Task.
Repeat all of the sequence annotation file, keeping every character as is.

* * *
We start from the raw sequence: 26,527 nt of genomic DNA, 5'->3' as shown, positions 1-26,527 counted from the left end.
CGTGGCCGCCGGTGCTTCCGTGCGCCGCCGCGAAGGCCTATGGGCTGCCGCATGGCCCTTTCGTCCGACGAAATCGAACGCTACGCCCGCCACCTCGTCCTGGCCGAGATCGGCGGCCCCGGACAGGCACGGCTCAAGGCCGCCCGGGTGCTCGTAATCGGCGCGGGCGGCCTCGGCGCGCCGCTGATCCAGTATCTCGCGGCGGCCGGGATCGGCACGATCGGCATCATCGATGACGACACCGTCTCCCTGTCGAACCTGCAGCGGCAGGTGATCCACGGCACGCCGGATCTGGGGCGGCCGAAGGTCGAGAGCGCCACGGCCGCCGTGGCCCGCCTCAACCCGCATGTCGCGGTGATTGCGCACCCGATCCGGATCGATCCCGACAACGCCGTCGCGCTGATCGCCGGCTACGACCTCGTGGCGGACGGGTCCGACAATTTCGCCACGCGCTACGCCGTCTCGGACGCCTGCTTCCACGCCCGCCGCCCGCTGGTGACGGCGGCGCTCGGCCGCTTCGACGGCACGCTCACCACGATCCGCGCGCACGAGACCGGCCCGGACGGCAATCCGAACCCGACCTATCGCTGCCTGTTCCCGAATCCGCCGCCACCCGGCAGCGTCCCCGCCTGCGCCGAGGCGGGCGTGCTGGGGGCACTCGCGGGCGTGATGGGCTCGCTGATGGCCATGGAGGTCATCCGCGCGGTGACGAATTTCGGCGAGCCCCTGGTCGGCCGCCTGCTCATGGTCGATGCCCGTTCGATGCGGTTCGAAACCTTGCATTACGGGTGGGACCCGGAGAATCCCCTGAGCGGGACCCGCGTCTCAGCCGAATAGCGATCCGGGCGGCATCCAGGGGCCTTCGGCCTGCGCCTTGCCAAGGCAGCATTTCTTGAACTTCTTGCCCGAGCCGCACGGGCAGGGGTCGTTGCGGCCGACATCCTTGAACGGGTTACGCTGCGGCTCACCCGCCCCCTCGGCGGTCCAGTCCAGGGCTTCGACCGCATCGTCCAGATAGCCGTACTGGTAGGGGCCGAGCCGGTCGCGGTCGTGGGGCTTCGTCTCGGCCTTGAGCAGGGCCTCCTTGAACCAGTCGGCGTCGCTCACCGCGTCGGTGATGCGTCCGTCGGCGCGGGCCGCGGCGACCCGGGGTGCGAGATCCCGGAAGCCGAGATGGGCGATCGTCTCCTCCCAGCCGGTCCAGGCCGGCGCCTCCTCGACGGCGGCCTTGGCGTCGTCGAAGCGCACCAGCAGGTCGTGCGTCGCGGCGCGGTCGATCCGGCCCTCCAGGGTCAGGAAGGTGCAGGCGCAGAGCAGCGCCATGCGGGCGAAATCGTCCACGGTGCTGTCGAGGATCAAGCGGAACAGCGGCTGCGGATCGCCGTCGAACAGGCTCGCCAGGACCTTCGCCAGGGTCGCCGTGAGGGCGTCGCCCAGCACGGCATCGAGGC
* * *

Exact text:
We start from the raw sequence: 26,527 nt of genomic DNA, 5'->3' as shown, positions 1-26,527 counted from the left end.
CGTGGCCGCCGGTGCTTCCGTGCGCCGCCGCGAAGGCCTATGGGCTGCCGCATGGCCCTTTCGTCCGACGAAATCGAACGCTACGCCCGCCACCTCGTCCTGGCCGAGATCGGCGGCCCCGGACAGGCACGGCTCAAGGCCGCCCGGGTGCTCGTAATCGGCGCGGGCGGCCTCGGCGCGCCGCTGATCCAGTATCTCGCGGCGGCCGGGATCGGCACGATCGGCATCATCGATGACGACACCGTCTCCCTGTCGAACCTGCAGCGGCAGGTGATCCACGGCACGCCGGATCTGGGGCGGCCGAAGGTCGAGAGCGCCACGGCCGCCGTGGCCCGCCTCAACCCGCATGTCGCGGTGATTGCGCACCCGATCCGGATCGATCCCGACAACGCCGTCGCGCTGATCGCCGGCTACGACCTCGTGGCGGACGGGTCCGACAATTTCGCCACGCGCTACGCCGTCTCGGACGCCTGCTTCCACGCCCGCCGCCCGCTGGTGACGGCGGCGCTCGGCCGCTTCGACGGCACGCTCACCACGATCCGCGCGCACGAGACCGGCCCGGACGGCAATCCGAACCCGACCTATCGCTGCCTGTTCCCGAATCCGCCGCCACCCGGCAGCGTCCCCGCCTGCGCCGAGGCGGGCGTGCTGGGGGCACTCGCGGGCGTGATGGGCTCGCTGATGGCCATGGAGGTCATCCGCGCGGTGACGAATTTCGGCGAGCCCCTGGTCGGCCGCCTGCTCATGGTCGATGCCCGTTCGATGCGGTTCGAAACCTTGCATTACGGGTGGGACCCGGAGAATCCCCTGAGCGGGACCCGCGTCTCAGCCGAATAGCGATCCGGGCGGCATCCAGGGGCCTTCGGCCTGCGCCTTGCCAAGGCAGCATTTCTTGAACTTCTTGCCCGAGCCGCACGGGCAGGGGTCGTTGCGGCCGACATCCTTGAACGGGTTACGCTGCGGCTCACCCGCCCCCTCGGCGGTCCAGTCCAGGGCTTCGACCGCATCGTCCAGATAGCCGTACTGGTAGGGGCCGAGCCGGTCGCGGTCGTGGGGCTTCGTCTCGGCCTTGAGCAGGGCCTCCTTGAACCAGTCGGCGTCGCTCACCGCGTCGGTGATGCGTCCGTCGGCGCGGGCCGCGGCGACCCGGGGTGCGAGATCCCGGAAGCCGAGATGGGCGATCGTCTCCTCCCAGCCGGTCCAGGCCGGCGCCTCCTCGACGGCGGCCTTGGCGTCGTCGAAGCGCACCAGCAGGTCGTGCGTCGCGGCGCGGTCGATCCGGCCCTCCAGGGTCAGGAAGGTGCAGGCGCAGAGCAGCGCCATGCGGGCGAAATCGTCCACGGTGCTGTCGAGGATCAAGCGGAACAGCGGCTGCGGATCGCCGTCGAACAGGCTCGCCAGGACCTTCGCCAGGGTCGCCGTGAGGGCGTCGCCCAGCACGGCATCGAGGC